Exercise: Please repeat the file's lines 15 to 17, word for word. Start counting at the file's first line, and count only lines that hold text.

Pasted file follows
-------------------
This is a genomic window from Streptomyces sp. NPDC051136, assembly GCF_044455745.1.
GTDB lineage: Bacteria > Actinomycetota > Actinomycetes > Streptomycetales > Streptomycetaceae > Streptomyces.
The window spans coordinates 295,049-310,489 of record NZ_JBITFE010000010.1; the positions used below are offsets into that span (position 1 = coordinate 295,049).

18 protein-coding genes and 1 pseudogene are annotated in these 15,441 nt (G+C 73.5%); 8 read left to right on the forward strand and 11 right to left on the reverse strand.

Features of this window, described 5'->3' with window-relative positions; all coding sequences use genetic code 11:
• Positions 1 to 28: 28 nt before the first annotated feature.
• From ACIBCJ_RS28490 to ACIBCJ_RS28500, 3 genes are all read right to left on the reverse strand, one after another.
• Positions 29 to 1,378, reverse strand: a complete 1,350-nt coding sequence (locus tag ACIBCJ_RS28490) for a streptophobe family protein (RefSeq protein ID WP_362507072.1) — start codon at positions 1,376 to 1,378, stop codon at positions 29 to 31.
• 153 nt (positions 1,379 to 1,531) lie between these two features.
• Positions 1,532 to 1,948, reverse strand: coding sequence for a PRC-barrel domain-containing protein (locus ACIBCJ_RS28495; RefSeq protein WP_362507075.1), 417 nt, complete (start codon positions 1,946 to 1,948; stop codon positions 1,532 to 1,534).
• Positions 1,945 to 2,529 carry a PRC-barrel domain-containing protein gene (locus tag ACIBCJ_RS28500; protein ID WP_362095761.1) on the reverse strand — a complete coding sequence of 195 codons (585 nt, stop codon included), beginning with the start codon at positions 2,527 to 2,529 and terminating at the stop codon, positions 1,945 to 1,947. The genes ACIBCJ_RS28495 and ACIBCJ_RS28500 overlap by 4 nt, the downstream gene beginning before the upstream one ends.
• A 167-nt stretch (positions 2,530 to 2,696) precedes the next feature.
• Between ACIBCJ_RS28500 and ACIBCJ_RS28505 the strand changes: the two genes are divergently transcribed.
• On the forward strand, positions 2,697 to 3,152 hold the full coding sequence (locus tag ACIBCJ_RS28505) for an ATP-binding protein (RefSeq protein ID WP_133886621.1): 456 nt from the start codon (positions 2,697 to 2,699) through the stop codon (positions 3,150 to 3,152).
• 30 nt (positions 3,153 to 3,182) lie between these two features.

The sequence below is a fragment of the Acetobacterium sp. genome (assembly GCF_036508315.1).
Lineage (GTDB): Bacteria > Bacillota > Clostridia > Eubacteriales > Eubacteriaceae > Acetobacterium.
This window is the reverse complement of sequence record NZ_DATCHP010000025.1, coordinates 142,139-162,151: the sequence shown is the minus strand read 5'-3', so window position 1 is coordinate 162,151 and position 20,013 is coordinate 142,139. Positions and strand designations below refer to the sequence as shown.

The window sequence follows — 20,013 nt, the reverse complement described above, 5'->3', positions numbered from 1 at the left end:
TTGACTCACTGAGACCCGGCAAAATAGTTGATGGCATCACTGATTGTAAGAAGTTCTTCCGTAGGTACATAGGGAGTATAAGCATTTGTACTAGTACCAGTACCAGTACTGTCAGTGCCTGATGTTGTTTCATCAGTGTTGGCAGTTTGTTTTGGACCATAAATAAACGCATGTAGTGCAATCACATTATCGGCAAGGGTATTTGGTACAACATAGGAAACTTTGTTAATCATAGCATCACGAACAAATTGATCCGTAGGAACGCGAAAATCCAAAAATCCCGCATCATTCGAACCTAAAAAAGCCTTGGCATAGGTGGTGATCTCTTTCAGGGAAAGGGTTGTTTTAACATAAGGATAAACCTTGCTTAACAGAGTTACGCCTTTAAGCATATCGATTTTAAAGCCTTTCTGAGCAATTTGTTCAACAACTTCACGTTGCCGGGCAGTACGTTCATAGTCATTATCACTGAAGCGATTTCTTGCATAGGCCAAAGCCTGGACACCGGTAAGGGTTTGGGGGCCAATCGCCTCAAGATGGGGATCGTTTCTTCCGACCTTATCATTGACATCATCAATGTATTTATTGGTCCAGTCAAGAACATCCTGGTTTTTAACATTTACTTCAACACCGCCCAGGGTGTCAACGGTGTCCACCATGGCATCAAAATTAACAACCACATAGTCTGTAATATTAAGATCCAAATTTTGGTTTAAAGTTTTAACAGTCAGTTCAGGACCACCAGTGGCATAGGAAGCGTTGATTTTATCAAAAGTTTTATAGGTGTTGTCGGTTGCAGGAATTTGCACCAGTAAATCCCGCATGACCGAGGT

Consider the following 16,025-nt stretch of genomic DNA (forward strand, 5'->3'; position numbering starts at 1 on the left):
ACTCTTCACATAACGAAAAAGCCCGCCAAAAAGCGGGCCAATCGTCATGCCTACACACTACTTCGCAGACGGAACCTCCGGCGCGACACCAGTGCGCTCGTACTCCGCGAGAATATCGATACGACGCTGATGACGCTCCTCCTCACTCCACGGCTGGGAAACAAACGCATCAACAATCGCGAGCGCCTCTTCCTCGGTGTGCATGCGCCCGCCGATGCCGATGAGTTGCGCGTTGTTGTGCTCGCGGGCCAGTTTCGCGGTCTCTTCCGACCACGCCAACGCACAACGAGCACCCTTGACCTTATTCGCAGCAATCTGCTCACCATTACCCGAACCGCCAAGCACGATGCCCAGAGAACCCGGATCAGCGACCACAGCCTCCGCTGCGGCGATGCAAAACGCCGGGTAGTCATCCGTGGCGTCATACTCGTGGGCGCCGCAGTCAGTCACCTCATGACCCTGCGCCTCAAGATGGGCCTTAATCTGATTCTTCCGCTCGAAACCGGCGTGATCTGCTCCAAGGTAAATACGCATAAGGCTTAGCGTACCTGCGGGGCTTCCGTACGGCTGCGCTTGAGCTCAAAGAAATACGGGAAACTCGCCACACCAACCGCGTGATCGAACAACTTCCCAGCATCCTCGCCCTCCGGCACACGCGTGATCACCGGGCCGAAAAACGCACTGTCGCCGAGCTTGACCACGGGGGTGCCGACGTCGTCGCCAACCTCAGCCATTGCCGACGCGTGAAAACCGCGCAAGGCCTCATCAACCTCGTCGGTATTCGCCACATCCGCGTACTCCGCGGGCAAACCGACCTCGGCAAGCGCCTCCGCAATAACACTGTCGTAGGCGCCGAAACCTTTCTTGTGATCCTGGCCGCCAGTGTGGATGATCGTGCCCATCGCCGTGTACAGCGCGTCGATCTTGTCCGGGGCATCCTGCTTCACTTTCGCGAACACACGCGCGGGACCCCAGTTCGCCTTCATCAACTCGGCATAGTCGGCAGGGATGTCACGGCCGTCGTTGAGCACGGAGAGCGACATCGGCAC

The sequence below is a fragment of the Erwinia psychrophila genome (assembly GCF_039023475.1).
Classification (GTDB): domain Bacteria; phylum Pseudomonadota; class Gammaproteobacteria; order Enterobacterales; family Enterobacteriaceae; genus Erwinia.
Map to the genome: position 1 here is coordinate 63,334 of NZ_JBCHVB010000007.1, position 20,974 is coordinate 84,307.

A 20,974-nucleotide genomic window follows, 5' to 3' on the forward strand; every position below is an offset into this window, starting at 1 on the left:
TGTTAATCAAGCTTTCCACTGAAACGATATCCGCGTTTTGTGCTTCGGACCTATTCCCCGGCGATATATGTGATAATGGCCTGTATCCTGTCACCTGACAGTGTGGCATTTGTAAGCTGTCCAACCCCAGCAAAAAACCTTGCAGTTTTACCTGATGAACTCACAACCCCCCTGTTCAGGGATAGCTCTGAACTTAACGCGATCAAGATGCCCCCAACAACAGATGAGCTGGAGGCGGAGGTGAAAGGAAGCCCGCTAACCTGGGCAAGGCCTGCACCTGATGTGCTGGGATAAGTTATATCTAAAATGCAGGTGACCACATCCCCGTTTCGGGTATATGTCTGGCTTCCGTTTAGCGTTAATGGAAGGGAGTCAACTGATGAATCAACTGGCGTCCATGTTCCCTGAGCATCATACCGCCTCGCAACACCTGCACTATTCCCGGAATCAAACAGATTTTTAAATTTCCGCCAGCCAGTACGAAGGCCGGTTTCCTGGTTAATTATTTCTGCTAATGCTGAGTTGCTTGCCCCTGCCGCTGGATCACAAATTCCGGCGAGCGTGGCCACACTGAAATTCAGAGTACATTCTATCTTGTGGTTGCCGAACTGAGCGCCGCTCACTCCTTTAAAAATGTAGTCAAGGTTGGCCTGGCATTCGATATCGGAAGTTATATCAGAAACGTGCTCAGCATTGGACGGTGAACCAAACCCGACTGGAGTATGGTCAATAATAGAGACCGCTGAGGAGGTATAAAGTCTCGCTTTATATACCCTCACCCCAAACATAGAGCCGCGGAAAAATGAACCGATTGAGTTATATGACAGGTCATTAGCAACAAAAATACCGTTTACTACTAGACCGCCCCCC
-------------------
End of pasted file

• 30 nt (positions 3,153 to 3,182) lie between these two features.

The sequence below is a fragment of the Acetobacterium sp. genome (assembly GCF_036508315.1).
Lineage (GTDB): Bacteria > Bacillota > Clostridia > Eubacteriales > Eubacteriaceae > Acetobacterium.